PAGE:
The Ambivalent Vision: The "Crip" Invention of "Blind Vision" in Blind Massage
Blind Massage, a film directed by Lou Ye (2014), depicts disability and sexuality through stories of blind masseurs. It employs “blind vision”, a novel form of cinematography that depicts blindness, assisting the film in unfolding the subjective experience of the blind masseurs in both sexual and non-sexual scenes.
With the invention of blind vision, Blind Massage introduced a non-normative cinematic experience that decentres vision, while cinema had previously been perceived as an intrinsically visual-centred art form. This paper, therefore, asks: How does the ambivalent representation of vision contribute to the cinematic representation of disabled sexuality? Does it reinvent or reinforce the normative understanding of disabled sexuality?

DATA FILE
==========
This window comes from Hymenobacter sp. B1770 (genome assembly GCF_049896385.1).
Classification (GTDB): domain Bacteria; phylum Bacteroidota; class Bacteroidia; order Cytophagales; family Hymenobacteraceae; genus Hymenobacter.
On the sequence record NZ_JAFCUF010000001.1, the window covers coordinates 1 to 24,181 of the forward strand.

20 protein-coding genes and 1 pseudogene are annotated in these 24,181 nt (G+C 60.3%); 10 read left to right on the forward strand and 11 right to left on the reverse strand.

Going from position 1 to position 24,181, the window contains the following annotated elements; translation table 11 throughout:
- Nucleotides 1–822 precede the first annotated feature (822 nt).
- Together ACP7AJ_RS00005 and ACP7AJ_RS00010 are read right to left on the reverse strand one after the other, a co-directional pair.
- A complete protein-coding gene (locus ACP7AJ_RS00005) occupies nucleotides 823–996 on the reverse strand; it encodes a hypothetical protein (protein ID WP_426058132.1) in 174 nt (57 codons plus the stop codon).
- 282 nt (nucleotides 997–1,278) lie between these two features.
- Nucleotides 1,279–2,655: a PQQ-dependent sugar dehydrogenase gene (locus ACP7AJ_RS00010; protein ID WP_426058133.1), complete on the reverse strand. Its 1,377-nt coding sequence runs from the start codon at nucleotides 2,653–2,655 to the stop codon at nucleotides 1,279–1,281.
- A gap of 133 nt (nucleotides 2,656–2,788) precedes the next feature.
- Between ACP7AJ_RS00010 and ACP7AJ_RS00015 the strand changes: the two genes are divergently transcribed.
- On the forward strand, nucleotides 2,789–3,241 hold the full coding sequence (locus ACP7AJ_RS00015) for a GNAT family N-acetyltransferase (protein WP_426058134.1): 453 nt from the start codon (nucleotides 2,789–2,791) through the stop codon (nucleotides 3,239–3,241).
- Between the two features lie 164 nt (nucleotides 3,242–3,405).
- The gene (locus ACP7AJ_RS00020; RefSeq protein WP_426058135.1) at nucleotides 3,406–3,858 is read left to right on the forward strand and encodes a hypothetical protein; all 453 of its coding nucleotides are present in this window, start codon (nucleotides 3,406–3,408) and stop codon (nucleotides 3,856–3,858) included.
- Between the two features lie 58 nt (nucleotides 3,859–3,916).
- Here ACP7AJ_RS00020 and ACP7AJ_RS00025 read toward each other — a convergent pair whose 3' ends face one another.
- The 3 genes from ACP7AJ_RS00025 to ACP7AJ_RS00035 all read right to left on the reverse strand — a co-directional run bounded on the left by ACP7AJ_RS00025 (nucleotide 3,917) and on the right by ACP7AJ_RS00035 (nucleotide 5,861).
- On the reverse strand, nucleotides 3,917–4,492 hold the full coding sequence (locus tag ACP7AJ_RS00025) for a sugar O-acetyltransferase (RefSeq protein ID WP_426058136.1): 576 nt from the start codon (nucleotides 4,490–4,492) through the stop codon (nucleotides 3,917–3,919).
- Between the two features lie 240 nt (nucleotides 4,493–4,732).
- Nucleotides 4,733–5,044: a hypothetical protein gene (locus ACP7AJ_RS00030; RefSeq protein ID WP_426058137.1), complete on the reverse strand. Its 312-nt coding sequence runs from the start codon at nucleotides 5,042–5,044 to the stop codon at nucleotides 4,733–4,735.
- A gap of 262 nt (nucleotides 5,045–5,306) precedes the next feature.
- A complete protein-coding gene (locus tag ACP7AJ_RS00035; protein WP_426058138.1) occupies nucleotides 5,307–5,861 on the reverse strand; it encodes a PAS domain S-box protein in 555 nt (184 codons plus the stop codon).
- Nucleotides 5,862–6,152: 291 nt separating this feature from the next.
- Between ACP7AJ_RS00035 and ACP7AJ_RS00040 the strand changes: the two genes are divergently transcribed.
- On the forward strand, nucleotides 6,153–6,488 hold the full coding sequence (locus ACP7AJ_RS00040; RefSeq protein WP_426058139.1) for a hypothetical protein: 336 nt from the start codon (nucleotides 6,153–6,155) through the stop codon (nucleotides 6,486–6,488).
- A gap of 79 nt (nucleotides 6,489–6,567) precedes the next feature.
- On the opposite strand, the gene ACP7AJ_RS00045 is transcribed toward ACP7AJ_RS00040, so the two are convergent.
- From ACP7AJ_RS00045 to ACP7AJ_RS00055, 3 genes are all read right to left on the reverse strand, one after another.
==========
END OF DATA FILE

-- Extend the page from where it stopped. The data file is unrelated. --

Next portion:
As a response, the paper argues that the invention of blind vision destabilises the ableist foundation of cinema that centres on visual experience as the source of pleasure. It mainly grounds the argumentation on criticism of Mulvey’s (1975) gaze theory, which discusses visual pleasure and narrative cinema with the psychoanalytic gaze notion. The notion of blind vision will be elaborated on, not only in cinematography but also as a cultural implication that touches on disability studies and sexuality studies. Methodologically, this paper will, use crip theory, feminist film theories, and psychoanalysis to understand the representation of disabled sexuality in Blind Massage.
The paper will be structured as follows. It will first review previous academic discussions on disabled sexuality in cinema. Then, it will elaborate on the invention of blind vision through scene and cinematography analyses and consider how Blind Massage echoes with a Mulveyian gaze theory in terms of marking the gaze as a normative power. Finally, I argue that blind vision could be regarded as an approach to reverse such power and release the potential resistance towards normativity in cinema, with a Lacanian revisit and reworking of the Mulveyian gaze theory.
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